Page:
Custodial issues can interfere with minor child’s medical care

Q We recently had a situation in which a physician sent
a requisition for a test on a minor whose mother brought the child in to
have blood drawn. Later that day, the child’s father called to cancel
the test; he did not want the test performed, and he would not pay for
it. Who can consent to lab testing for a minor child? Who can cancel the

A No blanket solution can be applied in every
situation, but in the scenario presented, it appears that the child’s
mother had the authority to consent for testing. Cases like this point
out the intersection of a number of different principles in laboratory
risk management, and understanding them can help determine when to seek
legal assistance and why.

1. In general, if a patient shows up for a lab test
and permits blood to be drawn, that patient has consented to the
performance of a test.
Exceptions require specific, detailed written
consent, such as when the information from the test is particularly
sensitive (e.g., STD, HIV, or genetic testing). The parents or legal
guardians of a child have the authority to authorize medical care,
including lab tests, for a minor child. But for some tests (e.g., STD,
pregnancy) a minor child can consent without parental involvement, but
this varies by state.

2. A parent does not have the authority to consent
for testing on a minor child in some situations.
Most of these are
the result of divorce, in which one custodial parent has the authority
to make medical decisions. Labs usually have no way of knowing if this
is the case, but when a conflict arises between parents, explore this
area to solve this problem. In this example, if the father does not have
custody, and the mother has sole authority to make medical decisions,
then the father’s directive can be disregarded. This is not a decision
that should be made at the reception desk; some legal investigation
would be warranted.

The parents or legal guardians of a child have the authority to authorize medical care, including lab tests, for a minor child.

3. Any patient or parent with the authority to make
medical decisions can withdraw consent for testing.
Patients can
decide that they do not want tests run. If a patient decides after his
blood has been drawn that he does not want a test done, there is a
legitimate argument that he can withdraw his consent to run the test if
it has not already been completed, or he can refuse to have the results
released to the physician if it has. The extent of this right depends on
the way state laws are written; and, in general, the patient will still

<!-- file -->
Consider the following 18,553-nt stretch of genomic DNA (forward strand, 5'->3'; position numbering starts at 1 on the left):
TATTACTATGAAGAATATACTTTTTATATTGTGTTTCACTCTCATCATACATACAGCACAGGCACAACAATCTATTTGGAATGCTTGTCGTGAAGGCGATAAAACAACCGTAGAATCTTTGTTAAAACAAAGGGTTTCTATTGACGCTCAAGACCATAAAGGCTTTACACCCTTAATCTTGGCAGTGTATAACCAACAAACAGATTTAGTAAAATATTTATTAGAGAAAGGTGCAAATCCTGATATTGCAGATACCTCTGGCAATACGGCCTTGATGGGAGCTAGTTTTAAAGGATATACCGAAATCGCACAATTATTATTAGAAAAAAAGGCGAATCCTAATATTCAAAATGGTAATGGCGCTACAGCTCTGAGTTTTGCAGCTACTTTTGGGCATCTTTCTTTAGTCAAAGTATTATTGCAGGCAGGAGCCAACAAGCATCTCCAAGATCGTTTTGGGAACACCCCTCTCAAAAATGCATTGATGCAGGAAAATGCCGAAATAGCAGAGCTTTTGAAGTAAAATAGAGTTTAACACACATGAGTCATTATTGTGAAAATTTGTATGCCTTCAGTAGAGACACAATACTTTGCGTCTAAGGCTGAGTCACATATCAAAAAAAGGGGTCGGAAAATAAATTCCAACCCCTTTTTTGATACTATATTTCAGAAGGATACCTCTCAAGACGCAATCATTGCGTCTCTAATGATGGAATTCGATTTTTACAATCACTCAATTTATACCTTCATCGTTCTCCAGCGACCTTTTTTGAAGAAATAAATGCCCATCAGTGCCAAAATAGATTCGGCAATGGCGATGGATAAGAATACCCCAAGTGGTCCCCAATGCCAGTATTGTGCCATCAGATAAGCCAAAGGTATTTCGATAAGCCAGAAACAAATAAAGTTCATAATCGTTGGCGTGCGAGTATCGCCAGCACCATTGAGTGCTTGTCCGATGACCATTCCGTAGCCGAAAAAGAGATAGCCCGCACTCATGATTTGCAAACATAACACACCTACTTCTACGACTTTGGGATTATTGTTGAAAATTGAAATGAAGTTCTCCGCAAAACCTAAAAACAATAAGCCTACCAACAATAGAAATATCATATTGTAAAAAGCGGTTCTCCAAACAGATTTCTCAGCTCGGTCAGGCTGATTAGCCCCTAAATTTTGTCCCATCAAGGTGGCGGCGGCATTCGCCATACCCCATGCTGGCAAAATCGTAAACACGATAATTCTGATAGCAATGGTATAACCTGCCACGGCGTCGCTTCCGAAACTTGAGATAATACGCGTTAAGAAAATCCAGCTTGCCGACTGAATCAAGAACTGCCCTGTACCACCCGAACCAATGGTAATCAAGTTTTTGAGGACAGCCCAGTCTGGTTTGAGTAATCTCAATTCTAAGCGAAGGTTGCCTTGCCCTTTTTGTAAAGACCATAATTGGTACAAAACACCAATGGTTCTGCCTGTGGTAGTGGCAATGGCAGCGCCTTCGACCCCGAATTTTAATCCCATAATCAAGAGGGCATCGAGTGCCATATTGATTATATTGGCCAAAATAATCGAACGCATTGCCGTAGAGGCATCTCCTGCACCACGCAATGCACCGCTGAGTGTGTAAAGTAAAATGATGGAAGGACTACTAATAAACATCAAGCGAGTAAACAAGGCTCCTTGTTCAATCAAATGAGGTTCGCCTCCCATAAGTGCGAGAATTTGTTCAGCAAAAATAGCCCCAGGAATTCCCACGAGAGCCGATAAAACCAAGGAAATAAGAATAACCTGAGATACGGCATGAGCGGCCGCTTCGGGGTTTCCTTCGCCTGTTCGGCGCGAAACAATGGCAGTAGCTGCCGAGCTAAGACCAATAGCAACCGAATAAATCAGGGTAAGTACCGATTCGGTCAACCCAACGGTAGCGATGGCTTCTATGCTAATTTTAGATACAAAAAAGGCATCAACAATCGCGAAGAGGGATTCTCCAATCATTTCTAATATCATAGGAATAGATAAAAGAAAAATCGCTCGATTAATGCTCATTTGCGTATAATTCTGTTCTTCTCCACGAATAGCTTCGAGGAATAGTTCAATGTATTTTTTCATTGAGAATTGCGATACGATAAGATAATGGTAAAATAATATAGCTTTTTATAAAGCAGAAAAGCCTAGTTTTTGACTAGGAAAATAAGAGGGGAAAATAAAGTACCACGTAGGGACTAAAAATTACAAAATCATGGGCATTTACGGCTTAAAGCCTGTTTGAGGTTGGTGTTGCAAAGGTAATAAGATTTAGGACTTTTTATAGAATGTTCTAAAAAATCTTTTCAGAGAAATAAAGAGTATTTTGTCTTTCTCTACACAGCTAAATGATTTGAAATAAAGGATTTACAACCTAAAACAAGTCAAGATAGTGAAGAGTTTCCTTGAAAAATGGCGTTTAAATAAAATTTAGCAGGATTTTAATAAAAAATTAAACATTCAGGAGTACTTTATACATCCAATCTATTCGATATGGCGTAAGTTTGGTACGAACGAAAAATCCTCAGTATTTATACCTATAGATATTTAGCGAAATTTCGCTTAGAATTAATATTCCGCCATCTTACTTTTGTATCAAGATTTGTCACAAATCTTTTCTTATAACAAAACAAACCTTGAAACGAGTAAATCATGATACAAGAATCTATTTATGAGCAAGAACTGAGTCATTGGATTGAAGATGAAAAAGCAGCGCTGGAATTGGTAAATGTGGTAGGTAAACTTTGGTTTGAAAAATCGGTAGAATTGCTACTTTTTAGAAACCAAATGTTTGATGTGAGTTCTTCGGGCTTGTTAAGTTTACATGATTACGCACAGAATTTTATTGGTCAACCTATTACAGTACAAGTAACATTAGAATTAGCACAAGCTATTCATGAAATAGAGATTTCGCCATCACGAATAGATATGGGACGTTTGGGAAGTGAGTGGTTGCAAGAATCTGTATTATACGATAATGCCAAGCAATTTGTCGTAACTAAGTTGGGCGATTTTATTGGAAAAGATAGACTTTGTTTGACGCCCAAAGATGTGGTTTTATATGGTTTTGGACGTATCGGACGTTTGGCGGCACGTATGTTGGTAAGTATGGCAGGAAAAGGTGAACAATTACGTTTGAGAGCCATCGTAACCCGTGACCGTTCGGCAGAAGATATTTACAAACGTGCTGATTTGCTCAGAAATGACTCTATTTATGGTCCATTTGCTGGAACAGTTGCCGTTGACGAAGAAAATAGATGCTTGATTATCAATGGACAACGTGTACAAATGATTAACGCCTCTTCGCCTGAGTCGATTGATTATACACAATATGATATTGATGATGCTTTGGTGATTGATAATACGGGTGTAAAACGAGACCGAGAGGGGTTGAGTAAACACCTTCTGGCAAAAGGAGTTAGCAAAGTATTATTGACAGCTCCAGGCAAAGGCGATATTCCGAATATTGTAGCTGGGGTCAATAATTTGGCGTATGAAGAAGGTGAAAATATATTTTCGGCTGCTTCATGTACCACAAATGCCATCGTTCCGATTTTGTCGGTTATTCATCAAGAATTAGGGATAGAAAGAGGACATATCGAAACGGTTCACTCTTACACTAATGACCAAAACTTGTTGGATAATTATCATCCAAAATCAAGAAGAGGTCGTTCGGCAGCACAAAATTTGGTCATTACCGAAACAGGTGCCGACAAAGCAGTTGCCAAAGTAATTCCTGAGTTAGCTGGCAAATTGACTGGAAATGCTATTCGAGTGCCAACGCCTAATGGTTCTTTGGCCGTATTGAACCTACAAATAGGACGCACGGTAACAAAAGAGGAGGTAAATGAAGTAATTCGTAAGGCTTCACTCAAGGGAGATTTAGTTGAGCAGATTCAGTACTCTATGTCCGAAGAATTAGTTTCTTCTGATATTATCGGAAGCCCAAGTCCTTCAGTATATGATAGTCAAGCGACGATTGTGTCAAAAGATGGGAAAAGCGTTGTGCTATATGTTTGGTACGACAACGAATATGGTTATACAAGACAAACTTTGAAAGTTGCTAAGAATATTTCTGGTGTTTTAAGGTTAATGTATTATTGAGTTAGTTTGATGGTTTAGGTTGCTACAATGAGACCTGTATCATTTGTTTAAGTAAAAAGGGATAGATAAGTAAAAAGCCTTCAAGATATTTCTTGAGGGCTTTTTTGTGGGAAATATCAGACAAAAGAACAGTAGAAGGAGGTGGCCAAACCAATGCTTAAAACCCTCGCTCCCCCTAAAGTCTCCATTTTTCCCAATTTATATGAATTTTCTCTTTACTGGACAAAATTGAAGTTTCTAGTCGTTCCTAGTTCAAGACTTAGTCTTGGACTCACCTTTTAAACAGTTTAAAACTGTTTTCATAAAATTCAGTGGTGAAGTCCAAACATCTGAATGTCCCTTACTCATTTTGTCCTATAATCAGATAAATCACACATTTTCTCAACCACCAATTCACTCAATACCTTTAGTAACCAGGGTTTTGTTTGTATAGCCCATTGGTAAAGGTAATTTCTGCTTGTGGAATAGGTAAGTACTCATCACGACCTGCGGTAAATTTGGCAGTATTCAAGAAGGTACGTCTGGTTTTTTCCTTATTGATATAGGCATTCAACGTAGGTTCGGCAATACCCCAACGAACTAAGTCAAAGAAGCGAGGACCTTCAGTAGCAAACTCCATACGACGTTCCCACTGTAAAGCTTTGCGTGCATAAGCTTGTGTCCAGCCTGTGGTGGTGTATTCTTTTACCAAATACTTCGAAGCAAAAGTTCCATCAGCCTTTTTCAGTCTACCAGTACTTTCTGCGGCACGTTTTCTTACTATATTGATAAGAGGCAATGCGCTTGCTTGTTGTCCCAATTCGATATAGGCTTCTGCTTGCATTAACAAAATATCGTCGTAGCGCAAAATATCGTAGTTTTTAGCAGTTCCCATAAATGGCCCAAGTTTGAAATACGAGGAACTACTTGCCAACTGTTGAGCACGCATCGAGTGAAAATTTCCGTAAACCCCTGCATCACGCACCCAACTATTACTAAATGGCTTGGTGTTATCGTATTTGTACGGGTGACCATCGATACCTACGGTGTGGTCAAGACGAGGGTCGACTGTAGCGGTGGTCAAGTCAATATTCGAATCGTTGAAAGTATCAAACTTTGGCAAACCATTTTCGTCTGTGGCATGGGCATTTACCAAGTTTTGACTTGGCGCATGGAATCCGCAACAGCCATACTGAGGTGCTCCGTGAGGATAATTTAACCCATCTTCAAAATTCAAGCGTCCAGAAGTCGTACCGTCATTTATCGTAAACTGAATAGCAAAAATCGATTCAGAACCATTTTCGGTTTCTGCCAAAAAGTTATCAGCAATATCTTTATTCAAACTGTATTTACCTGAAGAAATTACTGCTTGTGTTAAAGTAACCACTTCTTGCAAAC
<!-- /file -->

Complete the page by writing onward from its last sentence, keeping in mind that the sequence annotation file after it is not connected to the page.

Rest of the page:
be responsible for paying for the test if the consent is withdrawn after
the test is done. Most importantly, once consent is given, the patient
(or in this case, his parent) has a responsibility to make this known to
the lab, and the lab can continue to function under the prior consent
until that time. By the same token, if a parent has no authority to
consent, he has no authority to withdraw consent.

4. The law presumes that either parent can give
consent and that both agree until and unless the lab is made aware of a
This means that there is no need to inquire about an
absent parent to confirm agreement with permission to test.

5. Once a dispute about consent is evident, the lab
has a responsibility to determine who has the authority to give consent.
This can sometimes be a long and exhaustive process, and can involve not
only lawyers but also courts. If a sensitive test is involved and the
specimen is unique or will deteriorate, getting a legal opinion on the
advisability of running the test and holding the results may be wise
until the matter can be clearly resolved so the opportunity to get
useful information is not lost.

6. Holding a sample until disputed consent is
resolved is generally less risky than performing a test in the face of
disputed consent.
For the majority of lab tests, timing is not an
issue: Either a sample can be drawn after the legal issues have been
sorted out, or a retained sample can be tested. Any lab that performs a
test in the face of ambiguous consent, however, risks legal liability on
the basis of negligence or — in extreme situations — battery, for
failing to obtain proper consent when it had reason to believe that
consent was an issue.

The complex issues involved in a dilemma such as the one posed
demonstrates that this type of decision should not be made by laboratory
professionals alone. A basic understanding of the principles can help a
lab develop policies and procedures to quickly and efficiently identify
issues that require legal clarification when there is confusion about

Lab professionals are heroes on the front lines of medicine.

—Barbara Harty-Golder, MD, JD,

Pathology-Attorney Consultant,

Chattanooga, TN

Dr. Harty-Golder writes and lectures extensively on healthcare law, risk management, and human resource management. Contact her at
toadehall@comcast .